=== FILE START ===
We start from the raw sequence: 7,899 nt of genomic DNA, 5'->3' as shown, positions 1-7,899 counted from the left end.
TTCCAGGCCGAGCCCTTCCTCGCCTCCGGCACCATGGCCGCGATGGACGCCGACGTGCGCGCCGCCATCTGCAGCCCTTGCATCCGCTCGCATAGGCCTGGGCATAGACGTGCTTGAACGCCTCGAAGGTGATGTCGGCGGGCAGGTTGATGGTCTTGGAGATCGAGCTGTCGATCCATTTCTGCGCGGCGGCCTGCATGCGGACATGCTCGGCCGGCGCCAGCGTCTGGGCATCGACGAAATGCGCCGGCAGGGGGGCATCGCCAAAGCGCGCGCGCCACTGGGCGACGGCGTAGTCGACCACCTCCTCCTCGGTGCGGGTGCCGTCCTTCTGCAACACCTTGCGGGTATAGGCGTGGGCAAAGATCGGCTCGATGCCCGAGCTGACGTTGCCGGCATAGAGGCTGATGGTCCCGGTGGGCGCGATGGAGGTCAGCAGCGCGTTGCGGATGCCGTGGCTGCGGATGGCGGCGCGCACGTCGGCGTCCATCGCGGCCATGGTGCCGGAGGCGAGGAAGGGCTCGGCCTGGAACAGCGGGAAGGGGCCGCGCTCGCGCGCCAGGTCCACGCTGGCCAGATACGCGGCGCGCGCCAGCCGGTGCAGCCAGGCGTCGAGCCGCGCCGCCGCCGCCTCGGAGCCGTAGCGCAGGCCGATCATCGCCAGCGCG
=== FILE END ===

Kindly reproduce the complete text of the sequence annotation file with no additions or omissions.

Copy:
We start from the raw sequence: 7,899 nt of genomic DNA, 5'->3' as shown, positions 1-7,899 counted from the left end.
TTCCAGGCCGAGCCCTTCCTCGCCTCCGGCACCATGGCCGCGATGGACGCCGACGTGCGCGCCGCCATCTGCAGCCCTTGCATCCGCTCGCATAGGCCTGGGCATAGACGTGCTTGAACGCCTCGAAGGTGATGTCGGCGGGCAGGTTGATGGTCTTGGAGATCGAGCTGTCGATCCATTTCTGCGCGGCGGCCTGCATGCGGACATGCTCGGCCGGCGCCAGCGTCTGGGCATCGACGAAATGCGCCGGCAGGGGGGCATCGCCAAAGCGCGCGCGCCACTGGGCGACGGCGTAGTCGACCACCTCCTCCTCGGTGCGGGTGCCGTCCTTCTGCAACACCTTGCGGGTATAGGCGTGGGCAAAGATCGGCTCGATGCCCGAGCTGACGTTGCCGGCATAGAGGCTGATGGTCCCGGTGGGCGCGATGGAGGTCAGCAGCGCGTTGCGGATGCCGTGGCTGCGGATGGCGGCGCGCACGTCGGCGTCCATCGCGGCCATGGTGCCGGAGGCGAGGAAGGGCTCGGCCTGGAACAGCGGGAAGGGGCCGCGCTCGCGCGCCAGGTCCACGCTGGCCAGATACGCGGCGCGCGCCAGCCGGTGCAGCCAGGCGTCGAGCCGCGCCGCCGCCGCCTCGGAGCCGTAGCGCAGGCCGATCATCGCCAGCGCG